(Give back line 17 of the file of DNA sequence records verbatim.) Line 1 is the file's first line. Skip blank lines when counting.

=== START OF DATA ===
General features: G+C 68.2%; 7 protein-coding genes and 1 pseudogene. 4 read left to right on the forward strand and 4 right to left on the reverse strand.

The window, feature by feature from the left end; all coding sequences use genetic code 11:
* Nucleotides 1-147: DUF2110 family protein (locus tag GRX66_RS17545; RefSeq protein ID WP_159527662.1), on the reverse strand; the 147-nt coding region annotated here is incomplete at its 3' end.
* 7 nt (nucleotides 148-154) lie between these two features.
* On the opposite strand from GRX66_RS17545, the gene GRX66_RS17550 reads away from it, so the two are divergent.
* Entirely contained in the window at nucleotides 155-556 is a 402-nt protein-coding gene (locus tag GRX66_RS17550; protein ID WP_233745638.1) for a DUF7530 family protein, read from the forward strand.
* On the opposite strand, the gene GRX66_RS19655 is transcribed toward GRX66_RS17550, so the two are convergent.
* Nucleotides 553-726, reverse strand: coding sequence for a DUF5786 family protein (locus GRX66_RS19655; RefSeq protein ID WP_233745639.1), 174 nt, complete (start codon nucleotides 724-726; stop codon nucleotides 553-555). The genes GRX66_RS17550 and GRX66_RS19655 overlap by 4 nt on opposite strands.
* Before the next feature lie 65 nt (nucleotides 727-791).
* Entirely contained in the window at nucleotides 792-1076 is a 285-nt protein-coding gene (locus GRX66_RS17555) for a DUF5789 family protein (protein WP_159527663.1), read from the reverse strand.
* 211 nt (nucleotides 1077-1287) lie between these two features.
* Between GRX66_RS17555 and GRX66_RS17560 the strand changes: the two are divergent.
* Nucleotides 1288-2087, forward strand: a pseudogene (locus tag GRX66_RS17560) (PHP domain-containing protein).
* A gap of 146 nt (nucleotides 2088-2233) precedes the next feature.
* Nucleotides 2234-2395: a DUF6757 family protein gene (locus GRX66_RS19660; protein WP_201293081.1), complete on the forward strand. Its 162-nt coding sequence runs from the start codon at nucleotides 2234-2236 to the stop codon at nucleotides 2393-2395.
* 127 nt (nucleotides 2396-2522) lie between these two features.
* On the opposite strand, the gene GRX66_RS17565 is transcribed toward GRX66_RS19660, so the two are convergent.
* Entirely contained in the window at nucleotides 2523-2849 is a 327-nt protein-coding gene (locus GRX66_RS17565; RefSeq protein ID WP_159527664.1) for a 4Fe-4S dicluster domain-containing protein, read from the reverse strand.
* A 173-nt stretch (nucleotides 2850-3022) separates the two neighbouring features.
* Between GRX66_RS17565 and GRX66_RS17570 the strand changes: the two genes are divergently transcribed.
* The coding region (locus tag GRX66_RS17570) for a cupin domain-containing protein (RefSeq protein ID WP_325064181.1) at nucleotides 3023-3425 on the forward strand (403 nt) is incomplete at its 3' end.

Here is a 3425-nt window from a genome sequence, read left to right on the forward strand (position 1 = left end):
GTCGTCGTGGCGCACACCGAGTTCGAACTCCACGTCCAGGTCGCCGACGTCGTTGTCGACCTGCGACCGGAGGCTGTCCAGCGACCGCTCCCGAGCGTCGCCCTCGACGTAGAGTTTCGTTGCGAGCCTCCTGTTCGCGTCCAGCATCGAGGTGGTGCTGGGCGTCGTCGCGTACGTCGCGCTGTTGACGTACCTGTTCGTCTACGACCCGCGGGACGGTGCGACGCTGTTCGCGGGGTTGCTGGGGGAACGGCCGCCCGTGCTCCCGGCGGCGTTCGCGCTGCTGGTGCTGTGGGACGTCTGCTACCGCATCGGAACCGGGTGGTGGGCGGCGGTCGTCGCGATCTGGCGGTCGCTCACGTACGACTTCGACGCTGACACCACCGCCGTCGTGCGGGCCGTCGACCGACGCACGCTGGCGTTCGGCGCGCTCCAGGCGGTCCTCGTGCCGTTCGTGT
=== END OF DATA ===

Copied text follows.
* On the opposite strand, the gene GRX66_RS17565 is transcribed toward GRX66_RS19660, so the two are convergent.